Danny Boyle has described Trainspotting as "Scotland's Star Wars". That is heaping pressure on himself when it comes to directing the sequel. If the new film had stalled in the station, the sense of anti-climax would have been huge. What's so impressive about T2 is how skilfully it manages to stay true to the spirit of the original while acknowledging just how much has changed in the intervening years.
Boyle's achievement is to have made a wildly invigorating and enjoyable film about subject matter which is often so dark.
If it was shite being Scottish in 1996, it doesn't seem to have gotten any better two decades on. Renton, Begbie, Sick Boy (or Simon as he is called now) and Spud are all now middle-aged, which makes it even worse.
There are many layers of irony in John Hodge's screenplay. This is an exercise in nostalgia but the past that it conjures up is very bleak. It’s a story about male bonding and friendship in which the main characters betray each other as a matter of routine. The setting range from derelict, graffiti-strewn high rises to Edinburgh at its most picture postcard perfect – cinematographer Anthony Dod Mantle throws in one glorious shot of Renton and Spud at the top of Arthur’s Seat looking down on the city below them.
As the 18 certificate attests, the film is just as scabrously violent and outrageous in its humour as its predecessor. Begbie (Robert Caryle with a now silver moustache but as psychopathic as ever) has been languishing in prison for two decades, plotting his revenge against Renton (McGregor), who ran off with the money in the first film. Simon (Lee Miller) is a blackmailer and would-be pimp. Spud (Bremner) is a suicidal heroin addict, separated from his wife. The four musketeers they aren’t. When Renton comes back to Edinburgh from Amsterdam where he has been hiding out, it’s inevitable that chaos and bloodshed will follow as history repeats itself.
Sometimes, the gags here are a little obvious and sitcom-like. There are early scenes involving Renton on a running machine, Begbie getting in his first head butt and Spud having fantasies about being a Raging Bull-like boxer that feel a little forced. The film is full of self-conscious references to its predecessor. The main female character, the beautiful young Bulgarian Veronika (Anjela Nedyalkova), is close to the stock type of the “tart with a heart”.
Thankfully, Boyle directs with huge energy and inventiveness, using music every bit as effectively as in the first film to drive on the action. As in the first film, he gives the story an epic scale, often filming the characters in full frame and avoiding the claustrophobic feeling of so much of British social realist drama.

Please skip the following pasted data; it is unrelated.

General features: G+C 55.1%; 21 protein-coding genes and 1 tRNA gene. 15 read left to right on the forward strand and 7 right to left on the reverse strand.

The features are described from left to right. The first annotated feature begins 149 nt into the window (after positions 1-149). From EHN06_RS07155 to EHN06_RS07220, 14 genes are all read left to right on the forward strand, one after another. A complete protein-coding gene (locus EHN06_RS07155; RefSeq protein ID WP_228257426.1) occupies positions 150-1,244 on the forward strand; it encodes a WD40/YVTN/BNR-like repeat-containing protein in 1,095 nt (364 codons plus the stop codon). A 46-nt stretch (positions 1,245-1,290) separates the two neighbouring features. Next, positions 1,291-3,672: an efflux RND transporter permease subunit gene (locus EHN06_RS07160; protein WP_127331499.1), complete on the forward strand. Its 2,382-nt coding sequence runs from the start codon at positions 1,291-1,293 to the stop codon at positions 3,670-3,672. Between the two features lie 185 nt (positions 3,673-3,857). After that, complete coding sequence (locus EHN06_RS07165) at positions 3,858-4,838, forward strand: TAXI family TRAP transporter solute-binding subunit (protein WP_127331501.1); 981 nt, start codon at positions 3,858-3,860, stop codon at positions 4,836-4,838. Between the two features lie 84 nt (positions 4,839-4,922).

There are some inspired comic set-pieces along the way, notably one in which Renton and Sick Boy improvise a sectarian chant to placate Catholic hating unionists they’re trying to rob. Trainspotting creator Irvine Welsh has an effective and creepy cameo as a gangster.
The actors, meanwhile, are all at the top of their game. McGregor has that wildness and grinning delinquency that made him so memorable in the first film. He gets to deliver a “choose life” soliloquy which is even darker and more despairing than the one from 20 years ago. (Now, the references include zero hour contracts, Facebook, Twitter, reality TV and revenge porn.) Jonny Lee Miller’s Simon is charismatic and cretinous by turns. Carlyle manages to make us feel sympathy for Begbie in spite of his monstrous behaviour. As Spud, Bremner plays part of the holy innocent – the only one of the four who isn’t venal and self-serving - in appealing comic fashion.
Alongside the high jinks and visual flourishes, the film has some very poignant and introspective moments in which the characters confront the mess they’ve made of their lives. There is one telling scene in which Veronika looks on perplexed as Renton and Sick Boy go through their male bonding rituals, putting on their old football kits and desperately trying to bring back the past.
It will be intriguing to see how T2 registers with a younger audience who don’t know the original film and aren’t aware of all the cultural references thrown into the mix here. Older viewers, though, are likely to be delighted with a sequel which matches its predecessor both in its zest and in its emotional kick.
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